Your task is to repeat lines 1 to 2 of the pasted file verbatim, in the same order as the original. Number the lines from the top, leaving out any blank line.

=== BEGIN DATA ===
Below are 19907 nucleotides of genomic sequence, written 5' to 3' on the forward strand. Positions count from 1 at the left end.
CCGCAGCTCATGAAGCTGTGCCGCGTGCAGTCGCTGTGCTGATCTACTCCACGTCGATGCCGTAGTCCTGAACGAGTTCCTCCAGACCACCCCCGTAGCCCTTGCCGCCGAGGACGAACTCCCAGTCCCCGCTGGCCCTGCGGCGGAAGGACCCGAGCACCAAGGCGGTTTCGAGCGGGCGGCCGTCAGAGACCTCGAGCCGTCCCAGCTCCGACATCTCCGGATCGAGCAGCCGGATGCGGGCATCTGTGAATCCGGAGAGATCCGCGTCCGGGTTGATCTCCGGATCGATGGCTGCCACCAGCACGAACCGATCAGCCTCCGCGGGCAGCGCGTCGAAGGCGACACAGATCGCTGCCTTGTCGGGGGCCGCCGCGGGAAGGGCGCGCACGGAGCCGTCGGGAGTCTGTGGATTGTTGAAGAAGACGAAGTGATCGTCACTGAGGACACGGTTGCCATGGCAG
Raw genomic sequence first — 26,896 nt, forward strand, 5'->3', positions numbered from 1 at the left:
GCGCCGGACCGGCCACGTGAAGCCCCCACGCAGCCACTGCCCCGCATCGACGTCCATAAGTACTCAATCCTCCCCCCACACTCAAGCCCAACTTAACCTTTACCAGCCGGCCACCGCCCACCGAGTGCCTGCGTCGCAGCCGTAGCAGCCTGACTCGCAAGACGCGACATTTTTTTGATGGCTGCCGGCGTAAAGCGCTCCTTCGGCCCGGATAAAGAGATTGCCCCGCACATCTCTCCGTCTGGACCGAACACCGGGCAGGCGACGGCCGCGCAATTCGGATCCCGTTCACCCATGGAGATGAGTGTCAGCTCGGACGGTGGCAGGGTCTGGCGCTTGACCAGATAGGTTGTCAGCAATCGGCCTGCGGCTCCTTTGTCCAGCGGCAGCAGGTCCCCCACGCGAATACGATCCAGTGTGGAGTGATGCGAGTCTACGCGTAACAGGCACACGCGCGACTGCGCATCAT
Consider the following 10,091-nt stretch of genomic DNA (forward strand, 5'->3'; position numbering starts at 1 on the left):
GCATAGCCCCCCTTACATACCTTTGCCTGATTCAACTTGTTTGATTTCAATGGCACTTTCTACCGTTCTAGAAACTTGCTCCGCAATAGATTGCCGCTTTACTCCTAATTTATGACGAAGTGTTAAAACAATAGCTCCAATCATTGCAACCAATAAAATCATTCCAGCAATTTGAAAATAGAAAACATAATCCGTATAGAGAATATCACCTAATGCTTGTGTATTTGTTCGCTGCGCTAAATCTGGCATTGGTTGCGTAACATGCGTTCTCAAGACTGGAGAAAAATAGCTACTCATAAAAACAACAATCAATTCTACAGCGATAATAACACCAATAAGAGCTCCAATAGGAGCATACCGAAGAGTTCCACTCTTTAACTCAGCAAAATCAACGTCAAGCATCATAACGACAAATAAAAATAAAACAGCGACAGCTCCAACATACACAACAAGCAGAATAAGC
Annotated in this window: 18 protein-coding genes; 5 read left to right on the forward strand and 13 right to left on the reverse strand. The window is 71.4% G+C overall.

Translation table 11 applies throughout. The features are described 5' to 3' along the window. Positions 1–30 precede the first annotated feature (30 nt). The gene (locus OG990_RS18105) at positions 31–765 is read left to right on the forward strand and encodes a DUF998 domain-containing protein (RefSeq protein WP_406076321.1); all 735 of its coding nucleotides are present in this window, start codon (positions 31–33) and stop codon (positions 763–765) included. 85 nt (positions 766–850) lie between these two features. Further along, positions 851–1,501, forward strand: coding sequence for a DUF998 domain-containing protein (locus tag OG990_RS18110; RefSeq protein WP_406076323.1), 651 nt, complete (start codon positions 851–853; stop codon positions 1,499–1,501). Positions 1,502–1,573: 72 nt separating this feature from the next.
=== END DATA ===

Below are 19907 nucleotides of genomic sequence, written 5' to 3' on the forward strand. Positions count from 1 at the left end.
CCGCAGCTCATGAAGCTGTGCCGCGTGCAGTCGCTGTGCTGATCTACTCCACGTCGATGCCGTAGTCCTGAACGAGTTCCTCCAGACCACCCCCGTAGCCCTTGCCGCCGAGGACGAACTCCCAGTCCCCGCTGGCCCTGCGGCGGAAGGACCCGAGCACCAAGGCGGTTTCGAGCGGGCGGCCGTCAGAGACCTCGAGCCGTCCCAGCTCCGACATCTCCGGATCGAGCAGCCGGATGCGGGCATCTGTGAATCCGGAGAGATCCGCGTCCGGGTTGATCTCCGGATCGATGGCTGCCACCAGCACGAACCGATCAGCCTCCGCGGGCAGCGCGTCGAAGGCGACACAGATCGCTGCCTTGTCGGGGGCCGCCGCGGGAAGGGCGCGCACGGAGCCGTCGGGAGTCTGTGGATTGTTGAAGAAGACGAAGTGATCGTCACTGAGGACACGGTTGCCATGGCAG